>>division flagged.
>>Senator Martin (D-Pitt), one of NER's co-chairs, appears to be
>>giving tacit approval if not direct encouragement to some of the Republican
>>members (eg, Betsy Cochrane, Senator, R-Davie) to lead this attack. It
is not
>>a new attack - DPPEA in its old form, OWR, has been likewise targeted in the
>>past, just as the funding of the RBAC was almost stopped by Martin last
>>Supporters may want to be alerted to this issue and take the
>>opportunity to express support of DPPEA to NER
>>members, as well as to the leadership (Rep. Brubaker, Senator
>>Basnight) and to key members such as Senator Odom. NER is expected
>>to make its final recommendations as early as Friday, March 14th.
>Date: Wed, 2 Apr 1997 12:37:22 -0800 (PST)
>From: Tedd Ward <>
>Subject: Summary CRRA Agenda for Next Millenium
>Hi Brenda!
>Here is the summary of CRRA's Policy Document which will also be the subject
>of several sessions at the Conference in Monterey in June. I will bring
>copies for all attendees of the Grassroots Recycling Network conference this
>weekend, and will also bring about 50 copies of the full text. How many
>people are coming?
>Tedd Ward
> The California Resource Recovery Association's
>Agenda for the Next Millennium
> Summary
>Although Americans comprise only 5% of the global population, we use 30% of
>the world's resources. Global population doubled for the first time during
>the last four decades and can be expected to double again over the next
>four. We simply cannot continue our current course of increasing material
>consumption per person. Unlimited growth is a more appropriate ideology
>for a cancer cell than it is for a human society or a material culture.
>Today we pay three times for most materials in our lives: once as consumers,
>again to discard, and again in taxes to clean up the litter or leaking
>landfills. There is no convenient, reliable way for our people to compare
>the environmental, social and political impacts of extraction, processing,
>packaging, delivery and ultimate disposal of different products. Even
>worse, during the past ten years we have witnessed a dramatic growth in the
>amount of deliberately misleading information produced by and for the
>profiteers of the throwaway culture. As the oldest state recycling
>organization in the United States, and as professionals in reuse, repair,
>recycling and composting, the California Resource Recovery Association
>offers our vision of how we can move towards a more sustainable resource
>efficient economy. The way nutrients and materials are recycled in nature
>is our model. Our goals are:
>1. Zero waste. The goal is startling, audacious, and real. In a world
>without waste, items which cannot be safely assimilated into the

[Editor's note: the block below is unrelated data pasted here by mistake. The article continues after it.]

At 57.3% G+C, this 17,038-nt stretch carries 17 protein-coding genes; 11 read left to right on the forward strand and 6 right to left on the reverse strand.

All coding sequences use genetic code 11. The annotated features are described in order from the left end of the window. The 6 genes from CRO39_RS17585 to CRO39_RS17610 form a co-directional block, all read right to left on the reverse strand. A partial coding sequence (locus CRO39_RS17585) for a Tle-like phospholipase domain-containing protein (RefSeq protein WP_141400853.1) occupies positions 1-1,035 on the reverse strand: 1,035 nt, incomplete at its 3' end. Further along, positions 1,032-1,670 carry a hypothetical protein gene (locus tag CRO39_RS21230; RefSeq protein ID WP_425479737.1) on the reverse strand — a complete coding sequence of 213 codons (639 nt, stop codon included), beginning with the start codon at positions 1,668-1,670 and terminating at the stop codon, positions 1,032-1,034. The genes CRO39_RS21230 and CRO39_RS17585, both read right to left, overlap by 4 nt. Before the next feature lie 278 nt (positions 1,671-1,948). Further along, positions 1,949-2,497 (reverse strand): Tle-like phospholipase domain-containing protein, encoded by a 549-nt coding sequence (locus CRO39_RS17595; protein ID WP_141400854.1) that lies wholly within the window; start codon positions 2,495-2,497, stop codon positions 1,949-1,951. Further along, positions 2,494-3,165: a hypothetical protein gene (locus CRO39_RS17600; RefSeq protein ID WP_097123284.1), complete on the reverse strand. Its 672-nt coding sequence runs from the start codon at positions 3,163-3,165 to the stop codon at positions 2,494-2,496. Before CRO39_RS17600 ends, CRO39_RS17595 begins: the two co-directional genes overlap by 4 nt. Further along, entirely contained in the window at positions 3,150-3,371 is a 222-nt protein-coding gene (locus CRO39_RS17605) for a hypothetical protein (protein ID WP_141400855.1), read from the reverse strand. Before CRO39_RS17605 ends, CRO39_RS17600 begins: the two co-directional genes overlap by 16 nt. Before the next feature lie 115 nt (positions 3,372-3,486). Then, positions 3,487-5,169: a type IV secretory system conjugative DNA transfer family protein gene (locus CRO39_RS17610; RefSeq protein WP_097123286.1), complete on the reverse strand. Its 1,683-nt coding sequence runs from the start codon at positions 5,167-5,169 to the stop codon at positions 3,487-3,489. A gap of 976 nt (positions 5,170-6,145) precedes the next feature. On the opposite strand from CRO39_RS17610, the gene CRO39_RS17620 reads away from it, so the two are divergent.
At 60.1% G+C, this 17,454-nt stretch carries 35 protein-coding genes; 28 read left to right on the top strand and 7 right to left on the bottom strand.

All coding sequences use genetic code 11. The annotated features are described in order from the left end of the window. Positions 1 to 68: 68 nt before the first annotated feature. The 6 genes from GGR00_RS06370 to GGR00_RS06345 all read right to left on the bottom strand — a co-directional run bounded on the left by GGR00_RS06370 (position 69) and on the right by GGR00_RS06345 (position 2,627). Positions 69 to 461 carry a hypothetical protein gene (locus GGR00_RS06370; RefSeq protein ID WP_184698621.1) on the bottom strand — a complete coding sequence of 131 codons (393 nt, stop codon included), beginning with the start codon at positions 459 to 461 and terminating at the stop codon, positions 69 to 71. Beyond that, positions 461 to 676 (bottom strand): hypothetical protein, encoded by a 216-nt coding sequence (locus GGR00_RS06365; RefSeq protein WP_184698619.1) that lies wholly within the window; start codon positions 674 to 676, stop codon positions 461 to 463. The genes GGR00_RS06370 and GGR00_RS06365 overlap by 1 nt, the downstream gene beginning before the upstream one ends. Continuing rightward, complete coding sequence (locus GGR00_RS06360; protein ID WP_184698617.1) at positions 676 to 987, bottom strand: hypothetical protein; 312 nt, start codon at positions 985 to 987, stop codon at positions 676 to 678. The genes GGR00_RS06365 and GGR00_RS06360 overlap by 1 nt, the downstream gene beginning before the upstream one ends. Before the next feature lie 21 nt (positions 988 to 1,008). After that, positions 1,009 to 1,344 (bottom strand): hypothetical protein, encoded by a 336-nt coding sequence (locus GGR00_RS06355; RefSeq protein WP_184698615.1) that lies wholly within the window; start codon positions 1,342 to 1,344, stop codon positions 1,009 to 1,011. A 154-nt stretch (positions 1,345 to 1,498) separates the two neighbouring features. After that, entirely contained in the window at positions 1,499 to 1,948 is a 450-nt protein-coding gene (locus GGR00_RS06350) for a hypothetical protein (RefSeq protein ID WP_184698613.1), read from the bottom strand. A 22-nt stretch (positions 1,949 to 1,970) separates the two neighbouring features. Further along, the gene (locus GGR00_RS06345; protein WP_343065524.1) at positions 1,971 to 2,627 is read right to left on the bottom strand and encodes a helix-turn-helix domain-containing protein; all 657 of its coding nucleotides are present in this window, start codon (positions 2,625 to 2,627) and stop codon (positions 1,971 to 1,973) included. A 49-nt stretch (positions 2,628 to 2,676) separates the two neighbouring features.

>environment simply could not be sold, but only leased. Local governments
>could still collect and compost putrescibles, but the other materials would
>remain the property and responsibility of those who aim to profit by their
>sale. Garbage is an unfunded mandate. Until the lifecycle costs of goods
>are fully incorporated into the purchase price, we must lead with a label to
>inform citizens about the extraction and processing impacts of the goods we
>2. End welfare for wasting. We need to improve the resource efficiency of
>our economy, and reduce the waste associated with resource extraction,
>processing and manufacturing, packaging, distribution and sale. Although
>the adverse environmental impacts of litter and even legal disposal can be
>significant, reducing waste through reuse and recycling preserves the
>environment mainly by reducing our need to mine and process new goods to
>replace those we failed to reuse, repair or recycle. Federal and State
>stewardship of public lands is undermined by outdated policies which
>encourage wasting over conservation, and have often sped the unsustainable
>extraction of the resources in the name short term economic development. We
>must reform both the tax and campaign finance systems to improve the
>resource efficiency of our economy.
>3. Jumpstart jobs with design and discards. Recent research shows that
>reuse, repair, composting and recycling operations generally create many
>more jobs for the amount of discards processed than disposal alone, and
>reuse businesses like tire retreaders or bottle washers create more local
>jobs than their disposable competing products. Reuse, composting and
>recycling conserves resources, creates jobs and builds communities.
>To truly improve the material efficiency of our culture and economy, over
>the next forty years we must change everything: how we manage our public
>lands, how our elected officials finance campaigns and assess taxes, how we
>design and manage our communities, how we design products and services, how
>industries and government work together to improve resource and energy
>efficiency, and how we define waste. We invite you to join us in helping to
>achieve this vision.
>Date: Wed, 2 Apr 1997 13:57:34 -0800 (PST)
>From: "David A. Kirkpatrick" <>
>Subject: Trial Grassroots Recycling Network Website
>I have added a Grassroots Recycling Network section to KirkWorks website,
>including our three policy papers, my zero waste local articles, and a few
>other tidbits. Check it out at
>and email me any suggestions on improvement or additions.
> good works for the good earth
>Address: Post Office Box 15062
> Durham, NC 27704-0062
>Voice: 919/220-8065
>Fax: 919/220-9720
>Email: (NEW! Replaces
>Website: (UPDATED AND EXPANDED 4/1/97!)
>End of GreenYes Digest V97 #67